• By Laurel Kelly

Living With Cancer: Dealing with cancer fatigue

July 5, 2019
a smiling middle-aged woman wearing a scarf on her head, seated on a couch, smiling at a child leaning over to talk to her

Coping with cancer fatigue  
Fatigue is a common symptom when you have cancer, but there are steps you can take to reduce or cope with your condition. Because cancer-related fatigue may be caused by many factors, your health care provider may suggest more than one strategy. These may include self-care measures and in certain cases medications or medical procedures. Here's what you need to know.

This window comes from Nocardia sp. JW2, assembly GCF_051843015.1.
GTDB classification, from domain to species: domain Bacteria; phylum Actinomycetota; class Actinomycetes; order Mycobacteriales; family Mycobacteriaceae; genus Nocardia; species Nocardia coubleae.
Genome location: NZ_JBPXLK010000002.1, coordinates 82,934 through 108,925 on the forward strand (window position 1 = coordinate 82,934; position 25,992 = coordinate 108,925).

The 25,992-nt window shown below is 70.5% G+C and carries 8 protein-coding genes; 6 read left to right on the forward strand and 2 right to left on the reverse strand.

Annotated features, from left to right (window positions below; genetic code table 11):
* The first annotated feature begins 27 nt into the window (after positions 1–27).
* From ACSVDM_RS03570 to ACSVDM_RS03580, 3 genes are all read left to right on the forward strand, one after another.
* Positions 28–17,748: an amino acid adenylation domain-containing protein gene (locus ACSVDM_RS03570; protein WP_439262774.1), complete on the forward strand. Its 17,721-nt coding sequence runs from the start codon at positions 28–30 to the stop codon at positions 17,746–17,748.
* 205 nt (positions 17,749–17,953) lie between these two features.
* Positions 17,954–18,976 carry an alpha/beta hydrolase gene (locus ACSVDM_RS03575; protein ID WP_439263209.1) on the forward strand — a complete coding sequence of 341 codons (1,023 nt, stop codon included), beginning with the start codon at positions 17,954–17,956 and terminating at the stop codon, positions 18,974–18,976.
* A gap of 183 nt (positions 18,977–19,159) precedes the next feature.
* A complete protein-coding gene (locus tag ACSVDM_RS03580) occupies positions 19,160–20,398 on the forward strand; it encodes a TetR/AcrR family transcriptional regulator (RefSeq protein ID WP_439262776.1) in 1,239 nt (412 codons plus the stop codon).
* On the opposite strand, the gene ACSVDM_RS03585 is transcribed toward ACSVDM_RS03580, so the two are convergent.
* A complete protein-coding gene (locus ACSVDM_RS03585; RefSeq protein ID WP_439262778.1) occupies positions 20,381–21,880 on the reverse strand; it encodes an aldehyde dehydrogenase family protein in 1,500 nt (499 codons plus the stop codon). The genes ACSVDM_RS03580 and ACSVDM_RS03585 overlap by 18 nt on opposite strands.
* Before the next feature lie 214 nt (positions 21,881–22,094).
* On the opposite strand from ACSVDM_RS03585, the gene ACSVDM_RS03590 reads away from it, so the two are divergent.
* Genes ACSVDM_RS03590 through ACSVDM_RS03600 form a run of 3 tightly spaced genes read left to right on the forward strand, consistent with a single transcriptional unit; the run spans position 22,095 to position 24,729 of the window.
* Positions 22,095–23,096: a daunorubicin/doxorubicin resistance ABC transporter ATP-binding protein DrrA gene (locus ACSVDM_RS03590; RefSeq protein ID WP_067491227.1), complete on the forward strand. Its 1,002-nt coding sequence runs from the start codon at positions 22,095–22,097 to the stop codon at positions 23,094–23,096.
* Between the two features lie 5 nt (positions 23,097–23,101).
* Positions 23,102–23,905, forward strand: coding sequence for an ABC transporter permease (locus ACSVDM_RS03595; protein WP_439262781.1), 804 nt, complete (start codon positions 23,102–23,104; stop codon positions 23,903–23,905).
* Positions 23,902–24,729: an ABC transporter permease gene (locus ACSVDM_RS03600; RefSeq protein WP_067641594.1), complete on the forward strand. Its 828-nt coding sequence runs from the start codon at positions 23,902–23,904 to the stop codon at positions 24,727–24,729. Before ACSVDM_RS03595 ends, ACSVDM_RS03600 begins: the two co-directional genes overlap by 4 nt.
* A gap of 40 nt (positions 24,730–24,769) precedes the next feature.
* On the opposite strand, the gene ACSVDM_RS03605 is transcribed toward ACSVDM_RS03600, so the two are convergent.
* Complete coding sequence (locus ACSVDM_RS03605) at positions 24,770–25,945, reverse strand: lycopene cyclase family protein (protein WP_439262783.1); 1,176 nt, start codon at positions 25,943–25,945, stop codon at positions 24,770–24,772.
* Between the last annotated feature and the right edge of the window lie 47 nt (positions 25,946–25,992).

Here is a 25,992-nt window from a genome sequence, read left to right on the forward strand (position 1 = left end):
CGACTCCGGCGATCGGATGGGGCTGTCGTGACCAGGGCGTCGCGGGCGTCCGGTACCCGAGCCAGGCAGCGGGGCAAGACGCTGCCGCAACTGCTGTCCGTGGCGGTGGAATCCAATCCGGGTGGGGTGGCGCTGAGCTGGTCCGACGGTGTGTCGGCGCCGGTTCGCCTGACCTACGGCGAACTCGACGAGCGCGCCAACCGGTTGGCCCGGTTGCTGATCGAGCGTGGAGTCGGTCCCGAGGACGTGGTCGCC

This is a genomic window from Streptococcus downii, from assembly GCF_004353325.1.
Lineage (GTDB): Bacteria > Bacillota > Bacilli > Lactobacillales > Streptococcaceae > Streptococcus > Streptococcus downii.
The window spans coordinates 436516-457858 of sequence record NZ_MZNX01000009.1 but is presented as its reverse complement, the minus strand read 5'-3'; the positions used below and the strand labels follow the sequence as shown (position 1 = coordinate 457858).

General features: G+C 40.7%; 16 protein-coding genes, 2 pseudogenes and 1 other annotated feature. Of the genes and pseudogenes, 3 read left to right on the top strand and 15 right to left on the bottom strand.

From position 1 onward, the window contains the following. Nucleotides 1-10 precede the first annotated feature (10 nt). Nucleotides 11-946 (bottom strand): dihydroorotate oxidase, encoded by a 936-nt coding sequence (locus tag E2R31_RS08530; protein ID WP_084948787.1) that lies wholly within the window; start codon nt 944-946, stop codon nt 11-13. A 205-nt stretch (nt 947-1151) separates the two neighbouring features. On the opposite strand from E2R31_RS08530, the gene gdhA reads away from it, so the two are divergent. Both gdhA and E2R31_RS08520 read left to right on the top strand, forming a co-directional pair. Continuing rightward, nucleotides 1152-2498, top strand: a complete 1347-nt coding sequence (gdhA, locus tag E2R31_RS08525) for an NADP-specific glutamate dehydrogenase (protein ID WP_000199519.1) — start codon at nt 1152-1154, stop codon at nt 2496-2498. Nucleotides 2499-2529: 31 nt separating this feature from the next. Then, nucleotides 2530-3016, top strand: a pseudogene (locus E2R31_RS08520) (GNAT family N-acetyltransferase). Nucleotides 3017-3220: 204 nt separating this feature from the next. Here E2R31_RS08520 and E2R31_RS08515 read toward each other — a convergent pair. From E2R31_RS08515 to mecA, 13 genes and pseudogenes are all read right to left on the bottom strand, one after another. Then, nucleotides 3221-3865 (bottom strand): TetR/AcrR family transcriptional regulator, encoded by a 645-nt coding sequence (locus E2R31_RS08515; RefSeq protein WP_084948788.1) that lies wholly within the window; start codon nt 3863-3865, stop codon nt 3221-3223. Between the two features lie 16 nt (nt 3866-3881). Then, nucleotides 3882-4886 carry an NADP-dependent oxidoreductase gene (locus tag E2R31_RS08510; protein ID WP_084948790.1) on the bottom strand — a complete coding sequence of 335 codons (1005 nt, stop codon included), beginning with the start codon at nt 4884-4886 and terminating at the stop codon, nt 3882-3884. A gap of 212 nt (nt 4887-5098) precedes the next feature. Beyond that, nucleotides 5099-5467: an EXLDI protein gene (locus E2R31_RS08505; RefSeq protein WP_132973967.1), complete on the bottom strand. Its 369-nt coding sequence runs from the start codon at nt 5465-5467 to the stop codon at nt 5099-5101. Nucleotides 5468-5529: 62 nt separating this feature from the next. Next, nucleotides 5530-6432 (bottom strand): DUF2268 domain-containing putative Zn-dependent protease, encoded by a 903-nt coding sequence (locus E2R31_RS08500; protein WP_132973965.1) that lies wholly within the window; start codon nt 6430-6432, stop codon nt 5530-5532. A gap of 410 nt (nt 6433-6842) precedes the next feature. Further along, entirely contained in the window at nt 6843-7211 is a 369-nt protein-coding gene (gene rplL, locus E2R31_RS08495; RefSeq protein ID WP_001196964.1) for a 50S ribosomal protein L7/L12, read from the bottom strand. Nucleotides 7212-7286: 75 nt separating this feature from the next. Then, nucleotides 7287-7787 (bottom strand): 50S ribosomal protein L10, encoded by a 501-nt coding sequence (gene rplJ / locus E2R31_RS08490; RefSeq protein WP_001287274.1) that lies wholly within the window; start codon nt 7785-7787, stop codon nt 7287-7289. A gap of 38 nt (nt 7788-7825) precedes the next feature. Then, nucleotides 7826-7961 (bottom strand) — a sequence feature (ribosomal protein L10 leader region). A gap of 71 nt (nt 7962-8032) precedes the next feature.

Prophylactic mastectomy  
Prophylactic mastectomy is surgery to remove one or both breasts in hopes of preventing or reducing your risk of breast cancer. Having a prophylactic mastectomy doesn't guarantee that you'll never develop breast cancer because all of your breast tissue can't be removed during the surgery. Understanding your individual level of risk can help you weigh your options and decide what's best for you.

Understanding glioma  
Glioma is one of the most common types of primary brain tumors and can occur in the brain and spinal cord. Gliomas begin in the glial cells — the gluey supportive cells that surround nerve cells and help them function. A glioma can affect your brain function and be life-threatening, depending on its location and rate of growth. Learn about the risk factors and symptoms of gliomas, and when you need to seek medical care.